Reflections on Learning
I caught a snake in my backyard the other day. A tiny little garter snake, about 12 inches long and about as thick as a pencil. I know there is another, larger one around too, because I found the skin it left behind along the foundation of my house. You should know that I am both fascinated by these slithery creatures and terrified of them. I was completely freaked out by this thing, yet once I caught it (in a large steel garbage can) and knew that I was in control, the snake became more interesting to look at.
Last night I was thinking of how this is a lot like social networking. It’s like letting a snake into your backyard. Some of us are terrified of it and some of us are fascinated by it. Some of us are even tempted by it.
Metaphorically, YouTube itself might be seen as some evil copyright-breaking snake that slithers around the Internet doing pretty much as it pleases. Ironically, however, the snake here is the “masses”. It is all of us who contribute and download and share that create snake. Come to think of it, from the “snake’s” perspective, it probably doesn’t feel like it is doing much wrong.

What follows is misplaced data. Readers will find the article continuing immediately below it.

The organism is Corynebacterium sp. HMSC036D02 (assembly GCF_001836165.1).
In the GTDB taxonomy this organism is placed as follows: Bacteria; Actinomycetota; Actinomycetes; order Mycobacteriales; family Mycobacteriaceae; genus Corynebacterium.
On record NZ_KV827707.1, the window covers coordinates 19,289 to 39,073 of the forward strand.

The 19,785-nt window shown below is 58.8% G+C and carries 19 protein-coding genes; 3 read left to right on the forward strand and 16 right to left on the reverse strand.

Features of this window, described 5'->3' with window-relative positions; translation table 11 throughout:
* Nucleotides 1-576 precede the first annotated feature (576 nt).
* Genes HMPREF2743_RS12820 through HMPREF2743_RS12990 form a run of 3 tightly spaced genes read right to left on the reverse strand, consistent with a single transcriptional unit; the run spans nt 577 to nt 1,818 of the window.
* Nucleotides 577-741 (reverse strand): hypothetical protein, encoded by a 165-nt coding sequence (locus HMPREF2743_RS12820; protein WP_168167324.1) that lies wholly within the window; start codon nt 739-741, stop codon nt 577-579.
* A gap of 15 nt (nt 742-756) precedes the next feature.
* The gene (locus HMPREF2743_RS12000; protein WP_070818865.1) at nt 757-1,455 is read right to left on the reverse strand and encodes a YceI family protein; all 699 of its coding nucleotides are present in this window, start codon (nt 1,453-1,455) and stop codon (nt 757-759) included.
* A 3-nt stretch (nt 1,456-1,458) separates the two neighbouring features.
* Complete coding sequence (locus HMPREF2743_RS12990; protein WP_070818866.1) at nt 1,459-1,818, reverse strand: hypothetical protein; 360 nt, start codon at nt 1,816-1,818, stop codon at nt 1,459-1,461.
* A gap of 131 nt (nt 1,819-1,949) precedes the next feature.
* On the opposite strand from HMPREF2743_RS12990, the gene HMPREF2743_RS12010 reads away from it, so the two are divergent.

If I reflect on my beginning uses of YouTube or any other video sharing service, I would say that it was primarily for humour. Whether it was showing someone a funny skit from a TV show or a blooper or a video that someone had emailed to me, my video watching, in the beginning, was probably about 90% humour-based. It was kind of like having access to your own 24 hour funniest home video channel. If you haven't seen this one, well...
And if you haven't ever visited ImprovEverywhere you are missing out.
As I became a more savvy user of this tool, I discovered many other ways that video sharing could be useful. I will highlight these in the following sections.
The Personal Level
For me, the most mind-boggling aspect of the Internet in general and video sharing in particular is that a user can find pretty much anything they want to look for. On the surface, this is very convenient. I want to know how to lay hardwood in my living room, I can go to any number of sites both commercial and otherwise and watch someone else give me a do-it-yourself lesson. Much more significant here, is that someone has taken a serious amount of time to script, film, edit and produce the video that I’m looking at. In many cases, there is seemingly no monetary reward for these videos, which makes it even more fascinating that someone would take the time to do all of this work.